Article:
In 1796 a young law clerk called William Henry Ireland published a book under the modestly antiquarian title Miscellaneous Papers and Legal Instruments Under the Hand and Seal of William Shakespeare. Ireland’s cache included a letter from Elizabeth I praising the Sonnets, amorous verses written by Shakespeare to “Anna Hatherrewaye”, a usefully explicit “Profession of Faith”, a manuscript of King Lear and promise of books from Shakespeare’s library, “in which are many books with Notes in his own hand”.
Of course Ireland had made it all up, snaffling old bits of parchment, concocting a dark brown ink and reverse-engineering Shakespeare’s handwriting from the facsimile signatures that Edmond Malone had reproduced in his 1790 edition of the plays. If a Shakespearean document is too good to be true, it almost certainly isn’t, but, as the scams prevalent in our own day show us, many of us are still willing to be tricked by impossible promises of what we most desire. The appeal of Ireland’s con was the promise of explanation, its manufactured archive the means fully to understand the works and their author. His genius was to recognize the biographical itches in Shakespeare studies that need a good scratch: his relationship with his wife; his religion, politics and reading; his methods of working. Little new evidence about Shakespeare’s life has come to light since this brilliant attempt to short-circuit the search: the questions remain unanswered. Ireland’s Miscellaneous Papers were themselves a kind of biography, in which speculation and documentation had become confused.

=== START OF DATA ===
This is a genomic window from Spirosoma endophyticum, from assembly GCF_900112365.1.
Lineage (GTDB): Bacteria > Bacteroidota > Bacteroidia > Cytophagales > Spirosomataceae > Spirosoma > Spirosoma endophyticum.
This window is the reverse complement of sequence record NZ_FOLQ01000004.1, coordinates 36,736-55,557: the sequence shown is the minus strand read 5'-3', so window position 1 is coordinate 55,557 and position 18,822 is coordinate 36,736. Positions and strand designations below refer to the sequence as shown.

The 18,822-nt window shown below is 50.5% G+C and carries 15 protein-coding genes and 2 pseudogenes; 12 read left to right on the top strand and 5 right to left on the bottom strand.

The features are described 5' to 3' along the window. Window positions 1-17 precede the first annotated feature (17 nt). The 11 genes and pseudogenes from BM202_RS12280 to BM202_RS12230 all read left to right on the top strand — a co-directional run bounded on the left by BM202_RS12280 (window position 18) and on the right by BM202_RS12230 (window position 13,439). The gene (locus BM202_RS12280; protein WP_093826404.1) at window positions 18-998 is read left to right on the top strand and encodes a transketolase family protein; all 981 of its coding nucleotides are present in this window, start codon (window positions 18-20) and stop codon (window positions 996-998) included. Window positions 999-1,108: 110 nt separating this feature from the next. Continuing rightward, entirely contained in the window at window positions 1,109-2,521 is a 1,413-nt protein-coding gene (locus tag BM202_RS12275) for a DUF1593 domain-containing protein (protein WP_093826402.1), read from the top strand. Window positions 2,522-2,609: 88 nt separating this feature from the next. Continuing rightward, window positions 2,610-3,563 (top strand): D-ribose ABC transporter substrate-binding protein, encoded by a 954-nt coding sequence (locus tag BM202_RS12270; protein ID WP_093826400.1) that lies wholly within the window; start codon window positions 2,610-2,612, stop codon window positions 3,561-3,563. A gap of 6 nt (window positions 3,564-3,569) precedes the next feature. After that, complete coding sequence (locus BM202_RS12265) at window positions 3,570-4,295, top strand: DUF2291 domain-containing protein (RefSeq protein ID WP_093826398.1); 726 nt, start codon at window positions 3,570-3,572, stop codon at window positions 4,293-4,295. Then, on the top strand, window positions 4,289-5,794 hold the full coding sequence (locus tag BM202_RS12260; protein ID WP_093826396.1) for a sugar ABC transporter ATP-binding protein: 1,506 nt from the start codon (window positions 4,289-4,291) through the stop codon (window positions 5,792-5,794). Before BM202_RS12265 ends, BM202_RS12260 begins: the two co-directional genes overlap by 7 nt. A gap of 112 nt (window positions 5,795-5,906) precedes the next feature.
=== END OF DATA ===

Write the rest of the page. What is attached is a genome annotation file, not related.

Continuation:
For Margreta de Grazia, in her lapidary book Shakespeare Without a Life, Ireland’s forgeries embody a new energy around documenting the author and symbolize the disappointments of the era’s hunger for new evidence. Malone’s biographical researches also ended in frustration. His posthumously published Life of Shakespeare listed with icy regret many of the antiquaries, actors and others who might have gathered information about the playwright during the seventeenth century. William Dugdale, Anthony Wood, John Dryden, William Davenant and Thomas Betterton are all fingered for their carelessness, even as Malone acknowledges that “the truth is, our ancestors paid very little attention to posterity”.
Link to the rest at TLS